This is an application for a Maximizing Investigator's Research Award (MIRA) submitted by Professor Mary (Molly) Carnes at the University of Wisconsin-Madison. Dr. Carnes' research program focuses on diversifying the scientific workforce. She has consistently taken a systems approach, conducting action research with multi-tiered interventions at the individual and institutional level. With funding from NIGMS since 2009, her research has focused on the myriad ways cultural stereotypes impede the entry, persistence, and advancement of all women and underrepresented racial/ethnic minority men and women in academic medicine, science, and engineering. Often outside of conscious awareness, stereotypes can shape the decisions of those in the scientific workforce who determine who to fund, mentor, admit or hire and also influence potential scientists-to-be, who need to determine whether a career in science is right for them and whether they ?fit? in the scientific workforce. Hallmarks of Dr. Carnes' research have been deploying methods appropriate to the research question (experimental, quasi-experimental, and qualitative), engaging researchers from multiple other disciplines (e.g., sociology, psychology, education, systems engineering, linguistics, public health, computer science), developing and testing theoretically-informed interventions, translating evidence-based strategies into practice, and studying the impact of implementation. Approaching unconscious (?implicit?) stereotype-based bias as a habit, Dr. Carnes' team developed and experimentally verified the first effective intervention to help faculty break the gender bias habit (with subsequent improvement in department climate and greater diversity in hiring), created an interactive video game that addresses implicit race bias in graduate school, performed the first text analysis of R01 critiques and found paradoxically worse scores with greater verbal acclamation for women's vs. men's R01 renewals, and constructed and videorecorded authentic NIH study sections to analyze verbal and non-verbal discourse among reviewers to identify patterns that may be consequential to the outcome of an R01 peer review. MIRA would continue the momentum of Dr. Carnes' research program by providing the opportunity to broaden the habit-breaking workshop intervention to include race and other group bias and test its effectiveness beyond a single site, and continue to use text mining to probe for implicit gender and race bias in gatekeeping evaluations (e.g, reviews of manuscripts and K awards). MIRA would also capitalize on the datasets compiled through Dr. Carnes' research program which include 5 waves of the Study of Faculty Worklife at UW-Madison with retained identifiers, >5,000 R01 Summary Statements from investigators' awarded in 2010-2014, 15 hours of videorecording of expert scientists discussing R01 proposals in simulated study sections, and transcribed interviews with >40 experienced NIH reviewers.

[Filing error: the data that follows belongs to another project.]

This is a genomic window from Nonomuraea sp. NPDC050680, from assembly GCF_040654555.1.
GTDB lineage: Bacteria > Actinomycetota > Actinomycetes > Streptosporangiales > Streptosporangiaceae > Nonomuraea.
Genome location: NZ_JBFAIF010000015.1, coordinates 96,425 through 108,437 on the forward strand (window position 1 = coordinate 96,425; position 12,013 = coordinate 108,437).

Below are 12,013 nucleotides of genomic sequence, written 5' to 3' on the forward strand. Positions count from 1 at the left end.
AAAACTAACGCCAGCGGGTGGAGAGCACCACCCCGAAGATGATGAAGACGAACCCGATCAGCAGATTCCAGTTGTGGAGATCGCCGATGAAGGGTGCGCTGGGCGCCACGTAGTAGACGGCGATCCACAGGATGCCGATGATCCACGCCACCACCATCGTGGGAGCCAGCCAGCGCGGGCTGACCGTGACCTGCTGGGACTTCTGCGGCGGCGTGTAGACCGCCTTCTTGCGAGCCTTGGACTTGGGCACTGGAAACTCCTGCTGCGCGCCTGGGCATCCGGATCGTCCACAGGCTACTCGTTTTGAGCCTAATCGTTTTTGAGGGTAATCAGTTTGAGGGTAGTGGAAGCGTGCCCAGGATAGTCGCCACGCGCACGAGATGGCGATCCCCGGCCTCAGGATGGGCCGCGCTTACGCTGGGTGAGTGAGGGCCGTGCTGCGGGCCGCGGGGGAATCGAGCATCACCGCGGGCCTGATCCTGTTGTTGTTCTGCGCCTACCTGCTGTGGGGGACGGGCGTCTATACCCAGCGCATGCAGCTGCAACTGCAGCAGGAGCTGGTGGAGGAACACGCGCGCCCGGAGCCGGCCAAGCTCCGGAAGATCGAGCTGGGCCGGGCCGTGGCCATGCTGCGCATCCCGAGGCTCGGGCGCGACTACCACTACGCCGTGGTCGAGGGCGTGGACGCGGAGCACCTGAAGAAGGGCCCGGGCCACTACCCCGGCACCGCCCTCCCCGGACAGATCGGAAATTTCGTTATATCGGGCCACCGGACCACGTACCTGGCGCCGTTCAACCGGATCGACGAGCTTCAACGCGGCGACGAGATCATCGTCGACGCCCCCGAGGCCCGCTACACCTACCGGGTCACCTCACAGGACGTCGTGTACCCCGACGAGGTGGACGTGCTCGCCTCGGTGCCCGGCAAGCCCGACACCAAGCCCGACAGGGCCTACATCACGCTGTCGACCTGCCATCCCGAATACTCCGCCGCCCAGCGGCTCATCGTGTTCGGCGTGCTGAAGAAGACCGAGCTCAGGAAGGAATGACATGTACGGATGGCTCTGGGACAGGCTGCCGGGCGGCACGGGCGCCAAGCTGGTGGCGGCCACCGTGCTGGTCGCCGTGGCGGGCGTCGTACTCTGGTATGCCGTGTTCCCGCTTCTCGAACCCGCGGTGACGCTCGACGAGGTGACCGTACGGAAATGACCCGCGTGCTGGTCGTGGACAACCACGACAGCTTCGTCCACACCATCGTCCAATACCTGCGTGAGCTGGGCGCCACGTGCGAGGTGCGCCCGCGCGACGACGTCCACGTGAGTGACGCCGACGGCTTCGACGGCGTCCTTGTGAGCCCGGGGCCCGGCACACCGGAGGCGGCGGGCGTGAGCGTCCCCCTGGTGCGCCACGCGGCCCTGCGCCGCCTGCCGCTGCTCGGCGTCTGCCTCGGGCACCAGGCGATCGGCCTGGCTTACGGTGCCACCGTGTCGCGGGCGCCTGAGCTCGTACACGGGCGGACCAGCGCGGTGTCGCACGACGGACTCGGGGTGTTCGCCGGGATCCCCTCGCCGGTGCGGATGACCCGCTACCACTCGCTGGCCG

(PUBLIC HEALTH RELEVANCE) If the U.S. is to maintain its economic vitality in a world that is increasingly knowledge-based, it cannot afford to lose the contribution of any talented mind to its research enterprise. The research supported by this grant will be devoted to diversifying the biomedical, behavioral, and clinical research workforce.
|Kolehmainen, Christine; Carnes, Molly (2018) Who Resembles a Scientific Leader-Jack or Jill? How Implicit Bias Could Influence Research Grant Funding. Circulation 137:769-770|